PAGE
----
The other day, after ruminating at some length about American Idol
, I facetiously said I was going to read some Wordsworth--as a sort of cerebral palate cleanser. On that occasion, I didn't follow through. But last night, after watching a few dismal performances from the diminishing pool of contestants (goodbye, Scott Savol), I did actually curl up with some of Wordsworth's greatest hits. I always resisted the Romantics as a student, because they sounded too full of poetic vapor and I thought the elliptical modernists were more my speed. (Plus they didn't, you know, rhyme.) Now, however, my resistance is crumbling. When I was in London last summer, I stayed at a B&B in Hampstead, just a few blocks from Keats's house, and was oddly moved by my pilgrimage to that deserted suburban bungalow. On the lawn was a scrawny plum tree, whose meager foliage had supposedly shaded the poet while he wrote--now I've forgotten what. It turned out to be a replacement tree: the original had died. Still, I stood in front of that shrubby little growth for a long time, considering whether I should steal a piece of fruit and eat of the Keatsian tree. And there I was last night, rereading "Ode: Intimations of Immortality from Recollections of Early Childhood" and sharing the poet's monosyllabic melancholy: "The things which I have seen I now can see no more." For me childhood was a less visionary affair. Still, the poem has it all: wrenching loss and consolation, all in one package. I also read this peculiar recollection of Wordsworth's, about his life as a playground Platonist: "I was often unable to think of external things as having external existence, and I communed with all that I saw as something not apart from, but inherent in, my own immaterial nature. Many times while going to school I have grasped at a wall or a tree to recall myself from this abyss of idealism to the reality." So that's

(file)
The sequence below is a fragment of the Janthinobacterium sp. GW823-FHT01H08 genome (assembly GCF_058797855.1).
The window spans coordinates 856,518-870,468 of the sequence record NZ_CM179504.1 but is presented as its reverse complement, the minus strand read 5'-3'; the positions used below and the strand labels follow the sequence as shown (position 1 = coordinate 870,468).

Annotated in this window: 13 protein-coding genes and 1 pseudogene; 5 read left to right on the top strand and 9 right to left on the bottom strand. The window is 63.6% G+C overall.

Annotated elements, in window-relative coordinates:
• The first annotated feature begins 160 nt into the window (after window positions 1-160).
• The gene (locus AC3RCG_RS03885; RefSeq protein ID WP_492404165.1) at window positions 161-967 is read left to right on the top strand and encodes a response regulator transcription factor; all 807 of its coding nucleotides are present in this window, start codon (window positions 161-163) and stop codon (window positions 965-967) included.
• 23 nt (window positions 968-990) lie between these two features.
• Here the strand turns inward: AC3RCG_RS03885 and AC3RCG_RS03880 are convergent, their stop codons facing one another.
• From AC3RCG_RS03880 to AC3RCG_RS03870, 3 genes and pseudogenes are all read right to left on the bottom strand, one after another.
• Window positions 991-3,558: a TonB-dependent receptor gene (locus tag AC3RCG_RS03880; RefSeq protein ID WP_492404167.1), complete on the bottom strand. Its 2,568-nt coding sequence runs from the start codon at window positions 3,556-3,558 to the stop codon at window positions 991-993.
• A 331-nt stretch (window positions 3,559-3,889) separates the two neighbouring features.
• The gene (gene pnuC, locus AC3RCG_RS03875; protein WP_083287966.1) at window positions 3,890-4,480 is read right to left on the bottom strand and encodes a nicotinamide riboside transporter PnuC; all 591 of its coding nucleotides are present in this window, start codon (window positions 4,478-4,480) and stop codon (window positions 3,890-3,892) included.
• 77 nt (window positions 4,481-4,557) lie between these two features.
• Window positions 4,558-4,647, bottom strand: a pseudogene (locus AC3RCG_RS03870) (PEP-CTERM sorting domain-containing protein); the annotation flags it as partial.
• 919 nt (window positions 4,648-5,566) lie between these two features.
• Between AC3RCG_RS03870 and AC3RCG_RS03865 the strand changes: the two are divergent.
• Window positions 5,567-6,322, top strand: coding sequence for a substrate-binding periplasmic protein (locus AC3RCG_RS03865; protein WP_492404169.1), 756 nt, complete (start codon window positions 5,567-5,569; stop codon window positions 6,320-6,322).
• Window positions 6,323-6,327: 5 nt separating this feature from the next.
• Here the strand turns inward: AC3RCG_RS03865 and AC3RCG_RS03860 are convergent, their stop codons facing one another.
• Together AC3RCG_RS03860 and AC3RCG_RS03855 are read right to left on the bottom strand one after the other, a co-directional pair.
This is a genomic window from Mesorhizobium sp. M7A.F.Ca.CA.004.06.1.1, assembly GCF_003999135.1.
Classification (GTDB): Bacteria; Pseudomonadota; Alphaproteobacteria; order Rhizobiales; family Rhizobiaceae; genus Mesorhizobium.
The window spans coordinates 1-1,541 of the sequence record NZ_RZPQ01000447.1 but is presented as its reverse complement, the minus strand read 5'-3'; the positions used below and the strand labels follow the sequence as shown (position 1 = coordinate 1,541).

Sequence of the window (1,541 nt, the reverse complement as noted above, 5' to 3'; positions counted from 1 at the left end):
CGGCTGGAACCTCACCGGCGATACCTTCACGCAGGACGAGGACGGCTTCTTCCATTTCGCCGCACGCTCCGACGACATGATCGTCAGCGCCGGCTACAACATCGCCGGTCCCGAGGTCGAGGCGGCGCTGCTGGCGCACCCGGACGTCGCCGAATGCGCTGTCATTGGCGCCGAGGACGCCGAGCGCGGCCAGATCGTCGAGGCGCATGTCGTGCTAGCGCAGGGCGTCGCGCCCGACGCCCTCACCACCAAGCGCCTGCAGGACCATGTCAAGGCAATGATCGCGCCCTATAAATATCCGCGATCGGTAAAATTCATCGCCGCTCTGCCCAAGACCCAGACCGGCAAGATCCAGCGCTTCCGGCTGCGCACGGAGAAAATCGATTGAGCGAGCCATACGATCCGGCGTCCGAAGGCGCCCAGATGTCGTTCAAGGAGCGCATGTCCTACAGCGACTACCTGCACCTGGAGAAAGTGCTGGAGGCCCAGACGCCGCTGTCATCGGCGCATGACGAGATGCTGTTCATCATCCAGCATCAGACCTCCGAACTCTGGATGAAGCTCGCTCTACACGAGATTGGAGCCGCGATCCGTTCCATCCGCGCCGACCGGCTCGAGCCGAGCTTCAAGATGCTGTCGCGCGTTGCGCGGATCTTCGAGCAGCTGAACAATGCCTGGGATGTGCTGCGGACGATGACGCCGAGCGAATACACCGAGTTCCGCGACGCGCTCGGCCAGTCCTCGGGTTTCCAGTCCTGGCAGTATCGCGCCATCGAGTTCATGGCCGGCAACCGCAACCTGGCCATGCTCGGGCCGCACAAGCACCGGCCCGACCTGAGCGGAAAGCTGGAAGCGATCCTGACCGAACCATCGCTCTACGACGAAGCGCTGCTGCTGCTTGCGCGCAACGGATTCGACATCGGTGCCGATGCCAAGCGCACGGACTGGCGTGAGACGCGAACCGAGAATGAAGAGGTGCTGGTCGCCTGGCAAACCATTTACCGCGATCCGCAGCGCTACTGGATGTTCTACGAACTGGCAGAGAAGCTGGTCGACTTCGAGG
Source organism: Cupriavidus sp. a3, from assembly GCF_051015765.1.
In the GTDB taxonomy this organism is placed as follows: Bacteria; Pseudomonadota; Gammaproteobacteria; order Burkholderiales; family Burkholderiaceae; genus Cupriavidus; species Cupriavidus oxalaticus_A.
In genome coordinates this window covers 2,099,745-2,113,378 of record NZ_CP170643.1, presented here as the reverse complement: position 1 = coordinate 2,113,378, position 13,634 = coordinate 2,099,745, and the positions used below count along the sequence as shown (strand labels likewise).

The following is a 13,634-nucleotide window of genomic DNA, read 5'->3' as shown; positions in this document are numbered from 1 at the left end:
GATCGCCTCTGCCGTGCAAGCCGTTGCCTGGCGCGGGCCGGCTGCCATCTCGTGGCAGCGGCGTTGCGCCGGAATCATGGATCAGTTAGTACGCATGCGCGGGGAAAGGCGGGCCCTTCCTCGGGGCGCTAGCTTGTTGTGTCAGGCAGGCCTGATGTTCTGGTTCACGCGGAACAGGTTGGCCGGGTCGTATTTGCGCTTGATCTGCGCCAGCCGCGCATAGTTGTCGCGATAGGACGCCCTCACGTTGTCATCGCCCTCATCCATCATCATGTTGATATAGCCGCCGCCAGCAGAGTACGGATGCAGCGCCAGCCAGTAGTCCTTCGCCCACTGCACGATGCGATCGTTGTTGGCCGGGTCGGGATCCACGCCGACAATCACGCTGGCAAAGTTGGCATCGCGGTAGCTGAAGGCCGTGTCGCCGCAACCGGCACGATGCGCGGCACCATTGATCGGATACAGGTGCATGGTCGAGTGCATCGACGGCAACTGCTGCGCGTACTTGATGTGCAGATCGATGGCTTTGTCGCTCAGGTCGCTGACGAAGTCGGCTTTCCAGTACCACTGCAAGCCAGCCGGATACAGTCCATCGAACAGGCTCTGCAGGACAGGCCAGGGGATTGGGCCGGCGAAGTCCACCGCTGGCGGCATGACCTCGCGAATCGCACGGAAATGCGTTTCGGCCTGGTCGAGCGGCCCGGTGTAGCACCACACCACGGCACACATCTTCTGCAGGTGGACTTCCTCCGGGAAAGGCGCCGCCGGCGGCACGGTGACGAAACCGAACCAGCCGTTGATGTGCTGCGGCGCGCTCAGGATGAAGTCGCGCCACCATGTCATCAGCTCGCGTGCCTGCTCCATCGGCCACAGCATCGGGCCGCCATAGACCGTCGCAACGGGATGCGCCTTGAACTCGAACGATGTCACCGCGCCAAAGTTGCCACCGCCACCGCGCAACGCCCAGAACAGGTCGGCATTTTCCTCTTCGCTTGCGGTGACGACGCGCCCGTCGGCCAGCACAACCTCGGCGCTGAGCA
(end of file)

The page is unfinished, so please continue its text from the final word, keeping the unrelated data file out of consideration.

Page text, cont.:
why the other kids at P.S. 90 were always making fun of me!